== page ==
Some of the most influential and popular TV commercials of the 1950s were the Bert and Harry Piels Beer spots created by UPA (and later on animated by Terrytoons). Much of their popularity was due to the great dialogue tracks provided by Bob Elliot and Ray Goulding (aka Bob and Ray) and the appealing animation directed by Gene Deitch. If you’ve been wondering where you could see these, Asifa-Hollywood has just posted a whole slew of the early ones on their Animation Archive blog. Go there now!
The documentary Walt & El Grupo, directed by Ted Thomas, son of animator Frank Thomas, now has a website at WaltandElGrupo.com. The film documents the goodwill tour of South America that Walt Disney and select members of his staff took during 1941. The trip was taken at a turbulent time in history, just as America was entering WWII and smack-dab in the middle of the infamous Disney studio strike. It ultimately helped inspire the studio’s Latin America compilation features: Saludos Amigos and The Three Caballeros.
We’d previously posted a review of the film by Karl Cohen on Cartoon Brew. Yesterday, I ran across a new review by Scott Kirsner of the Cinematech blog. It’s a mixed critique: Kirsner appreciates the film’s “jaunty Latin American soundtrack and its sense of context” but says it ends up “feeling too much like an itinerary-based family slide show.” He adds that “the film suffers from a major personality void,” because none of the eighteen Disney personnel who went on the trip are interviewed in the film (owing to the fact that they’re all deceased). Needless to say, I’m still really looking forward to seeing the film.
Looking for something to do in NY tonight. Check out “Cartoon Movie Night with Kim Deitch” (son of Gene, creator of Waldo the Cat). The FREE screening is open to the public and takes place at 7 pm at MoCCA (594 Broadway, Suite 401, between Houston & Prince). Here is a description of the event:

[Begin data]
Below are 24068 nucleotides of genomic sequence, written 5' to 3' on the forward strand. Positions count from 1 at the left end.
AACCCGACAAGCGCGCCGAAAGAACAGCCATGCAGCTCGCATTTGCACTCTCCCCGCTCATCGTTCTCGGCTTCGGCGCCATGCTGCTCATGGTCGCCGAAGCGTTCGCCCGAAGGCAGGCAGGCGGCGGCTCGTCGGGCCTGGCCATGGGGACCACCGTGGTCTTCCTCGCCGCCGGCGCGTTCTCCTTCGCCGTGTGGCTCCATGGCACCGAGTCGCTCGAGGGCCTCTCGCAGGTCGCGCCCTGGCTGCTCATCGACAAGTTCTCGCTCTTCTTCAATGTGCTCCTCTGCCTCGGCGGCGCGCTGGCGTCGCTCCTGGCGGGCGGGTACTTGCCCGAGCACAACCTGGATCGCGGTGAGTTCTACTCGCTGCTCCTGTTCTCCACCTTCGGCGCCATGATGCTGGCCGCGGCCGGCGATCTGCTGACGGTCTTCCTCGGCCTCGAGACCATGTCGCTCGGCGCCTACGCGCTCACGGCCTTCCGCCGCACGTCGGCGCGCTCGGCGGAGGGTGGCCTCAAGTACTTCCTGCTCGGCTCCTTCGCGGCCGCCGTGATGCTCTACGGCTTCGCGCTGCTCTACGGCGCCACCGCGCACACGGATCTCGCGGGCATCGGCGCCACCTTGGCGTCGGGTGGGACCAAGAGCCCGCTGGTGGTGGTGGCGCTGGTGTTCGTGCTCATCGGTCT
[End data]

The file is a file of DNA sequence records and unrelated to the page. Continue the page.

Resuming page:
Kim Deitch will host a Cartoon Movie Night featuring rarely seen animated cartoons from the 1920s and 1930s hand-picked for the occasion from Deitch’s own personal collection. This period of animation inspired Deitch’s signature character Waldo the Cat and is the subject of his acclaimed graphic novel The Boulevard of Broken Dreams, which is featured in the exhibit. As a special Halloween treat, MoCCA will also display for one night only selected specimens from Deitch and spouse Pam Butler’s extensive collection of antique toy cats. The blurring of fact, fiction and autobiography in Deitch’s work is a major focus of Kim Deitch: A Retrospective, and this display will present a rare opportunity to see the historical artifacts that motivate the fictional narrative in Deitch’s graphic novel Alias the Cat.
(Thanks, Anthony Kibort)
It’s plenty refreshing to see a CG character that is designed with a sense of caricature in both his appearance and physical movement. Rocket Jo is a series of 52 one-minute shorts created by French animator Julien Charles for French TV network France 3. The shorts, produced by Millimages and 2d3d Animations, are slated for premiere in January. Julien explains that the series focuses on a single character, Rocket Jo, who makes his own jetpacks and attempts to fly in each episode. He writes that he’s trying, “to put the focus on storytelling and animation with just with one character, no speaking and a blue gradient for the set.” He has set up a production blog about the show, and one of the episodes can be viewed on this page (click on the “Play” button).